Reactivity of Cardiac Vessels and Reparative Processes Following Cardiac Infarction
It was stated that the human heart possesses a high vasomotor activity: in 1 to 3 minutes the coronary vessels may pass into a state of spasm or dilatation in such a manner that the volume flow may change up to 2 to 7 times. Apparently, this phenomenon discloses one of the mechanisms leading to prolonged spasm of the coronary arteries.
Vasomotor activity of the heart is characterized by three types of rhythmic oscillations of vessels, which differ from one another in amplitude, form, and frequency. In some intoxications (dysentery, diphtheria, pneumococcal infection) and diseases, vasomotor activity tends to decrease, whereas in the subacute stage of cardiac infarction in man and in dog, in angina pectoris, in atherosclerosis of the coronary vessels, and in hypertensive disease, it seems to be compensatorily augmented.
Two-phased or distorted reaction of heart vessels is determined not only by the atherosclerotic process but by neurohumoral influences of necrotic focus upon the metabolism in the heart and in the vascular wall.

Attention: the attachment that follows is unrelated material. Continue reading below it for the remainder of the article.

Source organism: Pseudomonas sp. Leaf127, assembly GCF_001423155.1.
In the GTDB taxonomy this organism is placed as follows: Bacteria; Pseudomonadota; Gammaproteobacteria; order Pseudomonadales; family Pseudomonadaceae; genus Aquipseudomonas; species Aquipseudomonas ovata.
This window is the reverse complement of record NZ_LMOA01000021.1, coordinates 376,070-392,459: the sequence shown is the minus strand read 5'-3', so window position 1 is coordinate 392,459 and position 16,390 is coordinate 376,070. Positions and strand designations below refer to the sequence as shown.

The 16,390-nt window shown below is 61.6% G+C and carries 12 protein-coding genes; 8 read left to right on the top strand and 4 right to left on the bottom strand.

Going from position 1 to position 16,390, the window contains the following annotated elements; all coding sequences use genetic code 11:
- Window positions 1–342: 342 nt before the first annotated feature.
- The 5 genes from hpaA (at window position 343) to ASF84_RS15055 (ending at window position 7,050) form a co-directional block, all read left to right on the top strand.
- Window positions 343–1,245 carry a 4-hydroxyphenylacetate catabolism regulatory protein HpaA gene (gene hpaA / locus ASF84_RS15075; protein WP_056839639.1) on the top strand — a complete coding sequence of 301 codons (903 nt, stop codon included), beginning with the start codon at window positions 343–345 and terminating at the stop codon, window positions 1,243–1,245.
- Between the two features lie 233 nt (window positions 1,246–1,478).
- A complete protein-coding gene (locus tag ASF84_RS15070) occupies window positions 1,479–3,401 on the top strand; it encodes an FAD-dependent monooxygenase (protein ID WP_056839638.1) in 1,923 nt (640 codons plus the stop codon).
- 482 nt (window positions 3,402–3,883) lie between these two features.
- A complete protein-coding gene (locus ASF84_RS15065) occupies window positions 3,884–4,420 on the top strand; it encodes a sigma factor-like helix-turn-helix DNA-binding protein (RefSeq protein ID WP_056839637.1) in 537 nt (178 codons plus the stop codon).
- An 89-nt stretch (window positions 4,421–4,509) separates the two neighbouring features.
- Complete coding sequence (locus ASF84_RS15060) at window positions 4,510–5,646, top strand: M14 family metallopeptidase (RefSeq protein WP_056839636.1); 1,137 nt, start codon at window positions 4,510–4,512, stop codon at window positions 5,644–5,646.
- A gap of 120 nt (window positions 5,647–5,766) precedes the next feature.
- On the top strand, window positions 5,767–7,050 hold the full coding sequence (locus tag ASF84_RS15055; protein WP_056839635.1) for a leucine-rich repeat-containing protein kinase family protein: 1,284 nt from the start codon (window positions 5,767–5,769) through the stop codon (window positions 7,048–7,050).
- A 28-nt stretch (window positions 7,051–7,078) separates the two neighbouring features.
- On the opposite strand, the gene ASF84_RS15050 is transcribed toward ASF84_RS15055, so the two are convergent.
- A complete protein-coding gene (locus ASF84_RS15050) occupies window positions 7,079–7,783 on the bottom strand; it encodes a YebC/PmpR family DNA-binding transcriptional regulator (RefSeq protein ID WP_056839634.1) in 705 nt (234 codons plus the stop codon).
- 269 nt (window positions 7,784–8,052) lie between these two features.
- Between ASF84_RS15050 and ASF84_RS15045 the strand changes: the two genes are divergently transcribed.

The most constant spasmolytic effect upon the vessels of the human heart was obtained by the administration of euphyllin and strophathin in low concentrations.
It was demonstrated that, in addition to vitamins, hormones, aminoacids, and mineral salts, many other factors participate in the regulation of vascular tone.
Acceleration of reparative processes in experimentally produced focal lesions of the heart was encountered after application of a complex treatment on animals with vitamins and aminoacids (B12, adenosinetriphosphate, methionine, and desoxyribonucleic acid).
- © 1961 American Heart Association, Inc.